Asymmetric diamination of 1-phenyl-1,3-butadiene (1a) with chiral Cu(I) salts. All reactions were carried out with olefin (0.20 mmol), 1,2-di-tert-butyldiaziridinone (2) (0.40 mmol), R*XCu-PPh3 (1:2) (0.020 mmol) in C6D6 (0.2 mL) at rt under argon for ...

Chiral copper(I) phosphate can be obtained as an easily-handled solid. For example, treating Y7 with mesitylcopper(I)(5) in benzene at rt overnight afforded CuY7 as a white solid in 69% yield (Scheme 4), which can be stored in the freezer for three months without any obvious decomposition. The isolated CuY7 gave similar diamination results to the corresponding in situ generated Cu(I) salt.

With chiral catalyst CuY7 in hand, reaction conditions were further optimized for the diamination with 1-phenyl-1,3-butadiene (1a) by adding various achiral phosphine and nitrogen ligands. The ee for the diamination was improved to 55% using CuY7-tri(2-naphthyl)phosphine as catalyst in C6D6 at rt. When various conjugated dienes and a conjugated triene were subjected to these conditions, diamination products were obtained in good yields and encouraging ee’s (49-61%) (Table 2).19 For aliphatic diene such as (E)-deca-1,3-diene, however, only a trace amount of diamination product was detected from the crude 1H NMR of the reaction mixture.

Table 2
Catalytic asymmetric diamination of conjugated dienes and trienea

In summary, various Cu(I) salts were investigated for the catalytic diamination of conjugated dienes with 1,3-di-tert-butyldiaziridinone (2) as nitrogen source. The anionic counterions are shown to have a large effect on the catalytic activity for the diamination. Like CuCl, copper(I) diphenyl phosphate generated from mesitylcopper(I) and the corresponding phosphoric acid, is shown to be a highly active catalyst. Encouraging ee’s have been obtained when the diamination is carried out using chiral Cu(I) salt derived from BINOL-based chiral phosphoric acid, which provides a viable approach to an asymmetric diamination process. The applications of these chiral Cu(I) catalysts in other asymmetric reactions will be pursued.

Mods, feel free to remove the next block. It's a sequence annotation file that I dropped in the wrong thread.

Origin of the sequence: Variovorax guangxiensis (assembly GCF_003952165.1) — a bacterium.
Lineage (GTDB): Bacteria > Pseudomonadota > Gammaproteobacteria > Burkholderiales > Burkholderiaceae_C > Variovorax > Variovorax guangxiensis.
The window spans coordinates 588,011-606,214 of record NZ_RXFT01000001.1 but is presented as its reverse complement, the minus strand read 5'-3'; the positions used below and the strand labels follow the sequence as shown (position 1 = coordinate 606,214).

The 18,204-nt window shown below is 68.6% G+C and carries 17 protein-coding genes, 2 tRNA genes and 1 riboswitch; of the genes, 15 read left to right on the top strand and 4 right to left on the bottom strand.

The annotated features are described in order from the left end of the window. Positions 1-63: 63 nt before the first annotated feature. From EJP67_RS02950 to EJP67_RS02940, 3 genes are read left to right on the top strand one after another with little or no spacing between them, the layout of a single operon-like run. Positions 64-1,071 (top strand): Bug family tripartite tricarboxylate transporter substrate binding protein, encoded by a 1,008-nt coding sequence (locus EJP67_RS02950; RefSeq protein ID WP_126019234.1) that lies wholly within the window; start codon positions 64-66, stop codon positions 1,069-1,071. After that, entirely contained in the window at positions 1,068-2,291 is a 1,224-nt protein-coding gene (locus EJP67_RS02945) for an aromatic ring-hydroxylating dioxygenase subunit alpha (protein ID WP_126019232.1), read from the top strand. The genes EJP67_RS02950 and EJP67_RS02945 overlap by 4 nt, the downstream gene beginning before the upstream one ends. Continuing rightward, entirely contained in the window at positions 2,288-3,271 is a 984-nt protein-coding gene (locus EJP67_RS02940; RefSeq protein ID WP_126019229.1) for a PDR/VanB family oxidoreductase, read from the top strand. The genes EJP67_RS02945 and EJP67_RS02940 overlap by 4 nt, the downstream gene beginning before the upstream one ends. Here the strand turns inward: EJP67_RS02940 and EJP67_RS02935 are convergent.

Experimental Section

Representive diamination procedure with CuY7 generated in situ (Figure 1)

A 1.5 mL-vial containing a stir bar and (R)-(-)-1,1′-binaphthyl-2,2′-diyl hydrogen phosphate (Y7) (0.0070 g, 0.020 mmol) was evacuated and filled with Ar three times. Upon addition of dry C6D6 (0.1 mL) and mesitylcopper(I) solution (0.5 M in dry benzene, 0.04 mL, 0.020 mmol), the reaction mixture was stirred at rt for 1 h, followed by the addition of PPh3 (0.0104 g, 0.040 mmol) solution in dry C6D6 (0.1 mL). After the mixture was stirred for additional 1 h, 1-phenyl-1,3-butadiene (1a) (0.026 g, 0.20 mmol) and di-tert-butyldiaziridinone (2) (0.068 g, 0.40 mmol) were added. The reaction mixture was stirred at rt for 24 h. Diamination product 4a was formed with 93% conversion (determined by 1H NMR) and 48% ee.

Representative diamination procedure with CuY7 (Table 2, entry 1)

To a mixture of (R)-(-)-1,1′-binaphthyl-2,2′-diyl hydrogen phosphate (Y7) (1.04 g, 3.0 mmol) in dry benzene (6.0 mL) was added mesitylcopper(I) solution (0.5 M in dry benzene, 6.12 mL, 3.06 mmol) at room temperature over 5 min under argon atmosphere. The reaction mixture was stirred at rt overnight in the dark, filtered, and washed with dry benzene (2 mL) and hexane (3 mL × 2) to give CuY7 as a white solid (0.85 g, 69%).

A 1.5 mL-vial containing CuY7 (0.0082 g, 0.020 mmol) and tri(2-naphthyl)phosphine (0.0165 g, 0.040 mmol) was evacuated and filled with Ar three times. Upon addition of dry C6D6 (0.2 mL) and stirring at rt for 1 h, 1-phenyl-1,3-butadiene (1a) (0.026 g, 0.20 mmol) and di-tert-butyldiaziridinone (2) (0.068 g, 0.40 mmol) were added. The reaction mixture was stirred at rt for 30 h and purified by flash chromatography (petroleum ether:ethyl ether = 5:1, v/v) to give diamination product 4a as a white solid (0.0385 g, 64% yield, 55% ee).

Supplementary Material

1_si_001

Acknowledgment

We are grateful for the generous financial support from the General Medical Sciences of the National Institutes of Health (GM083944-02).